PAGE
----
Which MacBook Air?

Discussion in 'MacBook Air' started by kitkat9, Jul 21, 2013.

  1. kitkat9 macrumors newbie

    Joined:
    Jul 21, 2013
    #1
    Hi! I'm pretty excited to be buying my first MacBook soon (I also just got approved for $2,000 financing with Barclay's, which was quite a surprise). I know I definitely want the 13", but am conflicted on whether I should pay the extra $200 for the 256 GB vs. the 128 GB.

    The budget that I've set is around $1,300. I am waiting until the tax free day in my state to buy. I will also get the student discount, which will be $100, from what I understood from the Apple employee. So that will put me at $999 for the 128 and $1,199 for the 256. I also would like the Apple Care (btw, would you encourage others to get this or no? Seems like it makes sense to me, but am not 100%). I will get 30% off that too apparently, costing $175. So that will be $1,374 for the 256 or $1,174 for the 128, so obviously over the budget I set for myself for the 256.

    But considering it's only $74 more than I wanted to spend, I want to know, how much it would really matter to me to have double the amount of GB.

    Now, I really get confused with the whole 4GB memory and 128/256GB flash storage. I'm going to be using this computer for pretty basic, casual things (i.e. browsing, watching shows/movies, documents, small amount of music/pictures). So I'm just having a hard time sorting out whether the extra flash storage would be advantageous enough for me to spend an extra $200.

    If anyone would be willing to give their opinion, that would be extremely helpful! Would just like to hear people's thoughts, or maybe what they decided on.
     
  2. kitkat9 thread starter macrumors newbie

    Joined:
    Jul 21, 2013
    #2
    Woah, actually just checked the educational pricing and it would only be $50 off for Air, but the MBP is $200 off?! I kind of had my heart set on the Air, but if it would be that much of a savings, I would definitely have to consider the Pro, so now there is a third one in the mix... so input on that would be helpful.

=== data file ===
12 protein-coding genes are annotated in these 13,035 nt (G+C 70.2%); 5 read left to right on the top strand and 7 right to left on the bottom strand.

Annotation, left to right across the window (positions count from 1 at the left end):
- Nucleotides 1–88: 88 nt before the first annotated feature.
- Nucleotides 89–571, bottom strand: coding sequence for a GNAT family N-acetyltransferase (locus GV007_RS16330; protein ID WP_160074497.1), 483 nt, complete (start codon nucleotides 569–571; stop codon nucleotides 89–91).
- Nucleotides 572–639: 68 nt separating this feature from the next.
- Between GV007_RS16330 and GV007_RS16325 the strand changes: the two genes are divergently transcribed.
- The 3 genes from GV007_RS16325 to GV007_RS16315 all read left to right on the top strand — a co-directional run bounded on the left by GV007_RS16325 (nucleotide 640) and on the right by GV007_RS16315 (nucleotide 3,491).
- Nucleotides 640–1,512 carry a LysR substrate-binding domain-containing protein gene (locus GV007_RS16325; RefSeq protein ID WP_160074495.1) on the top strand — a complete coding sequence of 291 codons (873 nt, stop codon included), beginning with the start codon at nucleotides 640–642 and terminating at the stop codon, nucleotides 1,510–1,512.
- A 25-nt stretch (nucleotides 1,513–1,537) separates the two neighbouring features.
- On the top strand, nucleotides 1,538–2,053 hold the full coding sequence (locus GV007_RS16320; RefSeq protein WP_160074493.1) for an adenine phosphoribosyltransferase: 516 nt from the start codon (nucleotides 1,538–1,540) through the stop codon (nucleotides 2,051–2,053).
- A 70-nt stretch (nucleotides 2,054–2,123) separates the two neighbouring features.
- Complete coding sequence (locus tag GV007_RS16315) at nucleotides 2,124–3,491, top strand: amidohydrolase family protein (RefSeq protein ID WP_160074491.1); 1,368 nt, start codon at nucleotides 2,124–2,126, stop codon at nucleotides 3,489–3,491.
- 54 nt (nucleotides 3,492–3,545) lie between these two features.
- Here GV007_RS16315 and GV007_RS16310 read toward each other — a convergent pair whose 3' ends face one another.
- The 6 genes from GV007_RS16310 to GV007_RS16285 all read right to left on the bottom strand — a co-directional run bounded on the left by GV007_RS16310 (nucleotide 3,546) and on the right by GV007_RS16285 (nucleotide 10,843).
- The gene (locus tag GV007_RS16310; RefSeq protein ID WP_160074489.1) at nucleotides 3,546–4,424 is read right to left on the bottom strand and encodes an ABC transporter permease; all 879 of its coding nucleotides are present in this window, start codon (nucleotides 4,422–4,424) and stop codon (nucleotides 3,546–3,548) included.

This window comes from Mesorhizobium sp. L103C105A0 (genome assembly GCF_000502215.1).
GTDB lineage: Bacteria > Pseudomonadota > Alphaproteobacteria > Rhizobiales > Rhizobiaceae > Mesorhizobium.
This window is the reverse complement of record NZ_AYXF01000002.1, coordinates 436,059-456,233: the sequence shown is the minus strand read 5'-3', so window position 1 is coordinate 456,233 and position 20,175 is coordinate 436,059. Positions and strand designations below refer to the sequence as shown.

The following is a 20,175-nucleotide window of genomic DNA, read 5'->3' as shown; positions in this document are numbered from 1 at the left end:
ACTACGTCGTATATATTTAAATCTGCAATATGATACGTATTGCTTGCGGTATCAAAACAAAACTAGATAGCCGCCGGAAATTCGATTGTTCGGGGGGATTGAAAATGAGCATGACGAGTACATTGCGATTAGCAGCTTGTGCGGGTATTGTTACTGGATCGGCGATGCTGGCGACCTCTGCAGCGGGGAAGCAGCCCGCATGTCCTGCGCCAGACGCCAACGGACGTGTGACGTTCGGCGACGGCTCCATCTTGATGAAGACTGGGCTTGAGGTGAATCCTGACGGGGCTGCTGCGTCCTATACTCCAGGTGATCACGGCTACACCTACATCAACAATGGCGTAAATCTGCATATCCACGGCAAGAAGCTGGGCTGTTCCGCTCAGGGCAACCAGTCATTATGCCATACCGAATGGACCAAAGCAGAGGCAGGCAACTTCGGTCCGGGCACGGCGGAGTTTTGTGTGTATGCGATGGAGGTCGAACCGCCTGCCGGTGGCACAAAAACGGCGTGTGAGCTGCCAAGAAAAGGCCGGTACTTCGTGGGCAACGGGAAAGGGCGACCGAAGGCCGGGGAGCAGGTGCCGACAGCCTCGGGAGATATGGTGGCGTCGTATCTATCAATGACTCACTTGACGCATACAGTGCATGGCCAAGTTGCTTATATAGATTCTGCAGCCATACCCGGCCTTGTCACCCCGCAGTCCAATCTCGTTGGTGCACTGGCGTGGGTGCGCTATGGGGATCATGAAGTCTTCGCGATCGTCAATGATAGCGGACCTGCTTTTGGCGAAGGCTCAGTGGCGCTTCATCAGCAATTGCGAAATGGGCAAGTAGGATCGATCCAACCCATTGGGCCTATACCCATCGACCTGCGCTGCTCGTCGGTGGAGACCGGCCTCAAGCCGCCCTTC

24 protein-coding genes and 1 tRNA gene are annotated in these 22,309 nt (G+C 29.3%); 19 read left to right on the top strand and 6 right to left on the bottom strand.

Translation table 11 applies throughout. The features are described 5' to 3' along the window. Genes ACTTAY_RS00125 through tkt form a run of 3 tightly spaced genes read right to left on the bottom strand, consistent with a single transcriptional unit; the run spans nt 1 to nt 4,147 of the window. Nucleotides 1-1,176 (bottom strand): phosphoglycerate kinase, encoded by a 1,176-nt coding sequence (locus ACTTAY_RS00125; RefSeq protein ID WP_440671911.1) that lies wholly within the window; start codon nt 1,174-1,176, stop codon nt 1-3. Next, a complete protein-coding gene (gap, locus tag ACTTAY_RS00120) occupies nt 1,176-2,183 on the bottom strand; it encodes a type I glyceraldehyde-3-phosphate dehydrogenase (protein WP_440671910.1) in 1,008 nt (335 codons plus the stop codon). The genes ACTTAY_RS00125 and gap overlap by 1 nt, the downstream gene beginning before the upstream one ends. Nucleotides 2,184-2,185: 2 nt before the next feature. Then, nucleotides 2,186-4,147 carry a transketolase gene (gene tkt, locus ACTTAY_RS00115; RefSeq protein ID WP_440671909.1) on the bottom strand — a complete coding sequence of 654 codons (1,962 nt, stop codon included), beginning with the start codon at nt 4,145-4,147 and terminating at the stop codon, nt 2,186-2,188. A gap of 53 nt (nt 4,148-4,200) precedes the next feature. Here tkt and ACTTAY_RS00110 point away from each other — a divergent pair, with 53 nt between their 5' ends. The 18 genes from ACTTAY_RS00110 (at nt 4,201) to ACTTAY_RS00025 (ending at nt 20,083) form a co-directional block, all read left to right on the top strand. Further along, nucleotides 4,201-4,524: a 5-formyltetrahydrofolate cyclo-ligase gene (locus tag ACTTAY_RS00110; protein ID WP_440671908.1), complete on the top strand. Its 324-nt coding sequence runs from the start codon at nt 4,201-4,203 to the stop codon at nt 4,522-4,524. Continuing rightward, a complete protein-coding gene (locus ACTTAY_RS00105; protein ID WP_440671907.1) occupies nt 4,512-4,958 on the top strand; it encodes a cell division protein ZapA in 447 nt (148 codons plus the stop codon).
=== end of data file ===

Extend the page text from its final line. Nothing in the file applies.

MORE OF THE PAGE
Also on Apple, where it gives all the stats for each model, it does not give any info on the flash storage of the 13" Pro, but does for the 13" Pro Retina. Can I just assume the flash storage is the same (128 for the 2.5 GHz)?
     
  3. Fifteen20s macrumors regular

    Joined:
    Jun 9, 2012
    #3
    Based on your stated needs and the fact your financing I would just get the base model MBA.

    The base model is no slouch. I was contemplating it vs a 13in rMBP and I am pleasantly surprised with this thing.

    Buy the base model. Bust your butt paying off, then if you find it lacking flip it for a higher power model before it runs out of warranty.
     
  4. mattferg macrumors 6502

    Joined:
    May 27, 2013
    #4
    If it's going to be your sole computer, the i5/8/256 is generally the sweet spot, and I wouldn't short change yourself on less but it's up to you - if you do, i5/8/128 is the one to go for, the 8GB is worth it for future proofing :)
     
  5. m98custom1212, Jul 21, 2013
    Last edited: Jul 21, 2013

    m98custom1212 macrumors 6502

    Joined:
    Jul 20, 2013
    Location:
    Toledo, Ohio
    #5
    I picked up the 13 I5/256gb/8gb price was good and I have main desktop for any heavy tasks which I can log in from anywhere if I have an internet connection. I felt the 11 was to small for me to type on. Also, I like the fact the 13 has a sd slot for extra space if I need it. (Reason I picked the 13 over the 11)

    My reasoning.


    256sd- for my main programs and cloud storage. 3d modeling programs eats space... Larger assemblies load fast on SSD.

    8gb ram- I'm a heavy multitask-er, excel running, pdfs, Solidworks, NX, music, internet and leaves enough room to get a ram disk if I want one.

    I5- easy the money for i7 was not worth money to me when I desktop with 3930k for exporting 1080p video, rendering, larger assemblies

    I do carry 1tb external for my media on the go..

    Your mileage may vary
     
  6. munakib macrumors 6502

    Joined:
    May 22, 2011
    #6
    I would recommend get 8gb Ram version with the basic specs (128gb HDD/i5 1.8GHz)..You can always carry an external HDD/SD card in the case of 13" Air.

    8GB will make your device future proof and once you start using more advance/memory hungry software, you will not feel the urge to upgrade to a newer device.